College grads have biggest wage increase in 1999
April 21, 2000
Median weekly earnings increased for workers at all four major educational levels in 1999. However, median weekly earnings for those with a college degree increased the most, rising by 4.8 percent over the year, to $860.
Earnings for persons with some college experience or an associate’s degree increased by 3.9 percent, to $580, while earnings for those with a high school diploma rose by 2.3 percent, to $490. Earnings for workers with less than a high school diploma were up 2.7 percent in 1999, to $346.
These data are from the Current Population Survey. To find out more, see "The job market remains strong in 1999," by Jennifer Martel and Laura A. Kelter, Monthly Labor Review, February 2000. Earnings data here are for full-time wage and salary workers.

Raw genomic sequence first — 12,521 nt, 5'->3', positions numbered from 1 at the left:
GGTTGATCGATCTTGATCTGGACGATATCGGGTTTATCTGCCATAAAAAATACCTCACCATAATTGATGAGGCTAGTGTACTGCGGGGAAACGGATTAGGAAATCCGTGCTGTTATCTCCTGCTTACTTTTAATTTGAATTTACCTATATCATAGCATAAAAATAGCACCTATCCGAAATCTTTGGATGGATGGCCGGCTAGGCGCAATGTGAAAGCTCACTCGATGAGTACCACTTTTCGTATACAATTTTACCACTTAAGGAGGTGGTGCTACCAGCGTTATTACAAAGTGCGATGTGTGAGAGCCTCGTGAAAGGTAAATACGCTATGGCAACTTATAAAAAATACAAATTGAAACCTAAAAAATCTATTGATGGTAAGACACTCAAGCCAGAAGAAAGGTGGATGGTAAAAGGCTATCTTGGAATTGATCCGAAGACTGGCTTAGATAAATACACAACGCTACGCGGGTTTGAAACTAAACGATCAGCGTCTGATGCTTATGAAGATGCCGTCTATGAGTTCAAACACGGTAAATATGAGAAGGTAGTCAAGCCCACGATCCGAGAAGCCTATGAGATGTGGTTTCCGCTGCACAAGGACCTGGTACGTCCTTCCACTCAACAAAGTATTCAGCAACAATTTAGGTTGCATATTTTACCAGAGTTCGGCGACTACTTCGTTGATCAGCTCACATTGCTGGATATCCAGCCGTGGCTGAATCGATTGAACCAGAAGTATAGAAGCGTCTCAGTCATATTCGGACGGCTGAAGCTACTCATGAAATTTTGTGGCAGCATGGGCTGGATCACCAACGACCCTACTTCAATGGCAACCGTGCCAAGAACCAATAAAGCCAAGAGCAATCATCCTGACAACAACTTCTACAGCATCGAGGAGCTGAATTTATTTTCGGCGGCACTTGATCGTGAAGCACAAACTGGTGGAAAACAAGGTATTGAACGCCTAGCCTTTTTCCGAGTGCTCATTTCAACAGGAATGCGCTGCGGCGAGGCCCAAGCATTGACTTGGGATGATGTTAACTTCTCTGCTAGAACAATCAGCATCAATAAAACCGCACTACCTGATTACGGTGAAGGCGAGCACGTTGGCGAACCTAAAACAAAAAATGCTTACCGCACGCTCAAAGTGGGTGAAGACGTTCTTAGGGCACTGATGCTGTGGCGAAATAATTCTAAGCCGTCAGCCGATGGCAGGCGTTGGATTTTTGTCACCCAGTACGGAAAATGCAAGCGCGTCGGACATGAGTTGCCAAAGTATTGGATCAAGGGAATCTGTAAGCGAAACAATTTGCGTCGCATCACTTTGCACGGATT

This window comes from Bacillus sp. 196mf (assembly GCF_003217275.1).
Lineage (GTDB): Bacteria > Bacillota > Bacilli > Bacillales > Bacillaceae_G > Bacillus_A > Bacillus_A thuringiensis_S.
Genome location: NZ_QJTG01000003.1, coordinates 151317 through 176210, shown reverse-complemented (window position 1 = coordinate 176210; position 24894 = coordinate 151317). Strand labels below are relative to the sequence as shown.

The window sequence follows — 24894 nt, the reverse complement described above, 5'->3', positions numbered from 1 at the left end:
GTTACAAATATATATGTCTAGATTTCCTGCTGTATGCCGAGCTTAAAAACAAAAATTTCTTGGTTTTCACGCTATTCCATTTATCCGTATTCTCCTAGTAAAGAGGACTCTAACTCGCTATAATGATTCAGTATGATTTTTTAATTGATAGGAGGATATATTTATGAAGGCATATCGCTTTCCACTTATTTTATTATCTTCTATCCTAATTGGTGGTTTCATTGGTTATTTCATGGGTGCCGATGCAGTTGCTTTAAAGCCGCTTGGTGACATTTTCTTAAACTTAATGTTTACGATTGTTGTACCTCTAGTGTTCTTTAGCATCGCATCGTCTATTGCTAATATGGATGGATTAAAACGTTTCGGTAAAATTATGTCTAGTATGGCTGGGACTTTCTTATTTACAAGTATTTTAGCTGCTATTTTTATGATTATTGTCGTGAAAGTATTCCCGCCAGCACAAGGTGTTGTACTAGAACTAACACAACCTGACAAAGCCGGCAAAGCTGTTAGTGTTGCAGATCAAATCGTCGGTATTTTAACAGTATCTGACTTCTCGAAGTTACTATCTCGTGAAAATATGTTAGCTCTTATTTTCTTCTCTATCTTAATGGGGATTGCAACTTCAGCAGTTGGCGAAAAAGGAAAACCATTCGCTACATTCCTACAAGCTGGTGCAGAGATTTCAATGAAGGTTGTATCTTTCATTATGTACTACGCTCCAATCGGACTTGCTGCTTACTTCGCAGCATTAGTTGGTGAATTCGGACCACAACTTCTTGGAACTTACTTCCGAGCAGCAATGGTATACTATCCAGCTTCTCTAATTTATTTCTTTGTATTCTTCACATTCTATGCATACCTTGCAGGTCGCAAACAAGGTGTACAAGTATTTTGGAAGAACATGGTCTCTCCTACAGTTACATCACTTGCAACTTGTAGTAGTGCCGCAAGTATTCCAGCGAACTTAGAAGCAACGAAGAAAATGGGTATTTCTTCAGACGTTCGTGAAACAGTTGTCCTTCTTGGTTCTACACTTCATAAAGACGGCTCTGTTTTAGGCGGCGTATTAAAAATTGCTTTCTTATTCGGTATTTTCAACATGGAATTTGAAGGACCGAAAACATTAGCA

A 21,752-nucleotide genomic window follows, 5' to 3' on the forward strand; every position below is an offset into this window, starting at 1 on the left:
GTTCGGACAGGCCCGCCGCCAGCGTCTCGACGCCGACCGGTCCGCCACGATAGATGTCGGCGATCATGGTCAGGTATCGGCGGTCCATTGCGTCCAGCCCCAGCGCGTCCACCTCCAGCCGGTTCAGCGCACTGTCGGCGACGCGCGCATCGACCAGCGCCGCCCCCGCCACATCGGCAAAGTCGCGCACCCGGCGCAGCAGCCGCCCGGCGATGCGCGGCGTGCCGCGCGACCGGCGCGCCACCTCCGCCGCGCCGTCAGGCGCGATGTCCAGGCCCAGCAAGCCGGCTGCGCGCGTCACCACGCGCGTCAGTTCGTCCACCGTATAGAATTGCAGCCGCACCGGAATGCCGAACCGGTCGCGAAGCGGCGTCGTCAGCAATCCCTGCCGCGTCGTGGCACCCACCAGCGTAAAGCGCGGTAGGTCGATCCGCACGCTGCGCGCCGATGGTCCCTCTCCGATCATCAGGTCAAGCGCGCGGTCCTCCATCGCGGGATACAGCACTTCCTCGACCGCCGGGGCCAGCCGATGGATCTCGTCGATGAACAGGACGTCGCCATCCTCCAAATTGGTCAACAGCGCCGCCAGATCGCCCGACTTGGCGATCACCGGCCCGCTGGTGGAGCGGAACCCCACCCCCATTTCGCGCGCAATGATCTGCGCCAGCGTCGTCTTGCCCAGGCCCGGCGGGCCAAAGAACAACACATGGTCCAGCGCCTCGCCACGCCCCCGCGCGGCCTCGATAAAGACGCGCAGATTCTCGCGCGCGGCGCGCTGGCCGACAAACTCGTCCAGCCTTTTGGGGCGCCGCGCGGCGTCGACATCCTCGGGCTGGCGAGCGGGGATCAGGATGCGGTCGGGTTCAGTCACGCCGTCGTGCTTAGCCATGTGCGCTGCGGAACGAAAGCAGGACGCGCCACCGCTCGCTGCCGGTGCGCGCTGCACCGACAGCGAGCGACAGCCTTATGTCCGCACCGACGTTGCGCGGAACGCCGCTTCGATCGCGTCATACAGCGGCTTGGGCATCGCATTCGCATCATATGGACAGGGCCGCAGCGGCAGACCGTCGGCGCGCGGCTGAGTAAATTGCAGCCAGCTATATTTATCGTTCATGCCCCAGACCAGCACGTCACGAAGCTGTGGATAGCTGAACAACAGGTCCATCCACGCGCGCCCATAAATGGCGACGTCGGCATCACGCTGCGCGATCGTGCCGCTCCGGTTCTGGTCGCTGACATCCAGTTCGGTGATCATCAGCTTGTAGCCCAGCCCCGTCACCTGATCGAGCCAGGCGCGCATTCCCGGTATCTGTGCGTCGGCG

Bureau of Labor Statistics, U.S. Department of Labor, The Economics Daily, College grads have biggest wage increase in 1999 on the Internet at https://www.bls.gov/opub/ted/2000/apr/wk3/art05.htm (visited August 07, 2020).
Recent editions of Spotlight on Statistics
- Using BLS Data to Match People with Disabilities with Jobs Presents data that can help increase access and opportunity for people with disabilities in the nation’s labor market.
- How Women and Aging Affect Trends in Labor Force Growth Examines how women’s labor force participation and the aging of the U.S. population affect trends in labor force growth.
- Meal Appeal: Patterns of Expenditures on Food away from Home
Examines spending on food away from home, such as meals or snacks from restaurants, vending machines, employer cafeterias, or other venues.
- Job Flexibilities and Work Schedules in 2017–18
Examines data on job flexibilities, such as working at home, flexible schedules, and shift work.